Linda Hakim left Iraq for London in 1970. But she has never been able to shake off the fear she had felt growing up as a Jew.
She heard mobs in Baghdad, after Israel's Six Day War victory, screaming 'death to Israel, death to the Jews."
She escaped a lynch mob only when her fast-thinking headmaster bundled her and a group of Jewish students into his VW Beetle.
She will never forget the TV spectacle of nine innocent Jews -- some only teenagers -- swinging from the gallows in Baghdad's main square in 1969 as hundreds of thousands sang and danced under the bodies.
Even when her family had boarded the plane bound for London having abandoned their home and possessions, they could not let down their guard. The Iraqi police arrested a classmate of Linda's and escorted him off the plane. Even today, every time she sees a police uniform, Linda's heart races.
Linda found a haven in England, and her children have grown up in freedom, tolerance and acceptance. But in its obsession with Palestinian refugees, the world has never recognised the trauma that a greater number of Jewish refugees from 10 Arab lands and post-1979 Iran went through -- human rights violations, wholesale robbery, seizure of property, internment, even execution. The ethnic cleansing of the Arab world's Jews preceded the persecution of its Christians, its Yazidis and others.
On 23 June 2014, the Israeli Knesset passed a law designating 30 November as an official date in the calendar to remember the uprooting of almost one million Jewish refugees from Arab countries and Iran in the last 60 years.
The date chosen was 30 November - to recall the day after the UN passed the 1947 UN Partition Plan for Palestine. Violence, following bloodcurdling threats by Arab leaders, erupted against Jewish communities. The riots resulted in the mass exodus of Jews from the Arab world, the seizure of their property and assets and the destruction of their millennarian, pre-Islamic communities. In 1979, the Islamic revolution resulted in the exodus of four-fifths of the Iranian-Jewish community.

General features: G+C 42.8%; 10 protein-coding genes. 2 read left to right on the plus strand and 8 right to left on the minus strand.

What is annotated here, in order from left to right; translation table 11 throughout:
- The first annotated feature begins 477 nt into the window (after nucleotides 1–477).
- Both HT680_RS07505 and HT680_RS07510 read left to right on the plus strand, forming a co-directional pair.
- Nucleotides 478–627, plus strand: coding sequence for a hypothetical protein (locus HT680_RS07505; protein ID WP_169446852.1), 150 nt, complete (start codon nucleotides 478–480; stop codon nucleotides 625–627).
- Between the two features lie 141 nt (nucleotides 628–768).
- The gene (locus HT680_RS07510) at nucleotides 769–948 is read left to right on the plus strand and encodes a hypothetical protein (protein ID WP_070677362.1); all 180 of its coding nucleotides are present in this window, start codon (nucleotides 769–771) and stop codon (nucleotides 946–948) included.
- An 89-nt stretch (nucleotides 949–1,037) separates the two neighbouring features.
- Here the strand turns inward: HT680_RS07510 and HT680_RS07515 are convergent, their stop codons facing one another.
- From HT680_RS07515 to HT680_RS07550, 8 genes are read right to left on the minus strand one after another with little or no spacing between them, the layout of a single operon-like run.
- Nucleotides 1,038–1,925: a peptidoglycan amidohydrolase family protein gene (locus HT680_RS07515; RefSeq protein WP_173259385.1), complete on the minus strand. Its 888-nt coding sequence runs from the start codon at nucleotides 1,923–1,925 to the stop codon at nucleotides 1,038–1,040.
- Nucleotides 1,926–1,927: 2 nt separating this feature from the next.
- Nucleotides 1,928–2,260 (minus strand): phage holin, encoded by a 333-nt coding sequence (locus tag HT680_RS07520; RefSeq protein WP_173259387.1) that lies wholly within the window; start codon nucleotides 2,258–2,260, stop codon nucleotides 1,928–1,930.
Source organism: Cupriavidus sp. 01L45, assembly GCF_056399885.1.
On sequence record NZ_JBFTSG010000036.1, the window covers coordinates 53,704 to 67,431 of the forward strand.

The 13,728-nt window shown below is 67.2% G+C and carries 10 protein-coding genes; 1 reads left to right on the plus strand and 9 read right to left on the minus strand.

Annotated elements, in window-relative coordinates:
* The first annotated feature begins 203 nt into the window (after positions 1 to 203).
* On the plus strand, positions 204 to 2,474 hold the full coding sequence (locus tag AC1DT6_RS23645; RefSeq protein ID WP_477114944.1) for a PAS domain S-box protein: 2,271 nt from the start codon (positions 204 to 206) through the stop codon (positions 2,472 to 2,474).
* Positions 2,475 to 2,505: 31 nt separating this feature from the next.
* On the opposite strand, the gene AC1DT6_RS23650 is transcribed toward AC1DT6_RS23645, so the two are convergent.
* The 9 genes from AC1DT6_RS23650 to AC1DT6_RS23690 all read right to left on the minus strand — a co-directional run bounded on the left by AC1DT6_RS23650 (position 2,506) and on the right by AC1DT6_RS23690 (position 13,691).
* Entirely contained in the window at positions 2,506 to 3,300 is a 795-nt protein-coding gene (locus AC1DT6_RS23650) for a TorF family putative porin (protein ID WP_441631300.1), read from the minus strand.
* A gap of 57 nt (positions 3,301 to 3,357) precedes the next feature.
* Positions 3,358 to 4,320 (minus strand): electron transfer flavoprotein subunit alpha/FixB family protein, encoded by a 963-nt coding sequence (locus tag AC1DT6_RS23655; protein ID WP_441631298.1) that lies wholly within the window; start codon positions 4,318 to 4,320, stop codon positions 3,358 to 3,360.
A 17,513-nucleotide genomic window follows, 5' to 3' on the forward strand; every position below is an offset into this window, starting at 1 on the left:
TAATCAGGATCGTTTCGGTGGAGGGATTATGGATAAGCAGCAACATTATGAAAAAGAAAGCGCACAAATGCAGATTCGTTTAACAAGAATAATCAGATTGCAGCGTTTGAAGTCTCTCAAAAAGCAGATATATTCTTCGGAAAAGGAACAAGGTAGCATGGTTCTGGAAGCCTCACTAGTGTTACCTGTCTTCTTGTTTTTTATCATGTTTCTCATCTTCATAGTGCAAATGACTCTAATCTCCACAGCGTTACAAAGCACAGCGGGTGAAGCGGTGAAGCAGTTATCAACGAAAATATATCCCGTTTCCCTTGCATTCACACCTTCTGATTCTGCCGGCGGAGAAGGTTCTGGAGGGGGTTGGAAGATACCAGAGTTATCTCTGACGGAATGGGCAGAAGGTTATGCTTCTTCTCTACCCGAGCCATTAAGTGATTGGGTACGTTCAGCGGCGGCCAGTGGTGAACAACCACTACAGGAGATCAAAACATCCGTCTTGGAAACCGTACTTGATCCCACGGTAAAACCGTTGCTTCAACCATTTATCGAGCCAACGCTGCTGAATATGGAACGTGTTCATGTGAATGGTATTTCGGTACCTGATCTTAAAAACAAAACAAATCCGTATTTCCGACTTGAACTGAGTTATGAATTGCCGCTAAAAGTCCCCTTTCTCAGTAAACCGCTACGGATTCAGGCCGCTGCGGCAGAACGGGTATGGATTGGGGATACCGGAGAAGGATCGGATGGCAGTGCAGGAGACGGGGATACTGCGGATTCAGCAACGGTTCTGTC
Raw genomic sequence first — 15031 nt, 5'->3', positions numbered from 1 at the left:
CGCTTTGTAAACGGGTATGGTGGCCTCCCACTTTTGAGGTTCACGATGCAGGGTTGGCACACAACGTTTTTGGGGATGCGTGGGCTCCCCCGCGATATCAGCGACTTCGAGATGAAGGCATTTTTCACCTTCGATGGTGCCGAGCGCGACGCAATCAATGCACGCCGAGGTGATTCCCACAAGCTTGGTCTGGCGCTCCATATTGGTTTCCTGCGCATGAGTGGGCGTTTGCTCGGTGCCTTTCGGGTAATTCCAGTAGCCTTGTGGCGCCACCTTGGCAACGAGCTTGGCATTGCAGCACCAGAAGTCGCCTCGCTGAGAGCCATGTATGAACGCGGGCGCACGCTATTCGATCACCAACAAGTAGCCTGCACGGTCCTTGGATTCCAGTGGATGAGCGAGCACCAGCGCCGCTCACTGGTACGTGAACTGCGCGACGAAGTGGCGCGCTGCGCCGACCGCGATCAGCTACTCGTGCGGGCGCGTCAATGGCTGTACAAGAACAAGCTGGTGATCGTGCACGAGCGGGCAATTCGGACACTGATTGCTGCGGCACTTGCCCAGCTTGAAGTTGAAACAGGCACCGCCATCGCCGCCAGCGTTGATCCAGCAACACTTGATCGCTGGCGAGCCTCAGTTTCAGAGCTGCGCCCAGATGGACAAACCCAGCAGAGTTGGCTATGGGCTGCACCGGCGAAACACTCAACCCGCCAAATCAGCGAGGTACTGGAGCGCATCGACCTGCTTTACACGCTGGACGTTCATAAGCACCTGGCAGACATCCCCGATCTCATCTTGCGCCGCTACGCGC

Refugees are much in the news these days. Until the mass population displacement caused by wars in Iraq and Syria, however, the world thought that 'Middle Eastern refugee' was synonymous with 'Palestinian refugee.' Yet there were more Jews displaced from Arab countries than Palestinians (850,000, as against 711,000 according to UN figures.)
The majority of Jewish refugees found a haven in Israel. For peace, it is important that all bona fide refugees be treated equally, yet Jewish refugee rights have never adequately been addressed. The 30 November commemoration is first and foremost a call for truth and reconciliation.
The Jewish refugee issue is more than simply a question to be resolved at the negotiating table. It is a symptom of the Arab and Muslim world's deep psychosis - an inability to tolerate the non-Arab, non-Muslim Other.
Today, both Muslim sects and non-Muslim minorities are being persecuted in the Middle East, but people are apt to forget that the Jews were one of the first. As the saying goes, 'First the Saturday people, then the Sunday people.' And it does not stop there. A state that devours its minorities ends up devouring itself.
This Arab/Muslim psychosis is the product of fundamentalist ideologies, many of them Nazi-inspired, which took root in the first half of 20th century. These ideological forces left a legacy of state-sanctioned bigotry and religiously-motivated terrorism. That legacy is with us today, in the atrocities in Paris, in Mali and in the stabbings on Israel's streets.
There are no Jewish refugees today - they have been successfully absorbed in Israel and the West. They have rebuilt their lives without fuss. They don't expect much in the way of compensation. But former refugees do demand their place in memory and history.
The Israeli government is telling the Jewish refugee story at the UN on 1 December. From Amsterdam to Sydney, Toronto to Geneva, Liverpool to New York, San Francisco to London, Jewish organisations worldwide - my own (Harif) included - are organising lectures, film screening and discussions.
It is the least we can do for Linda.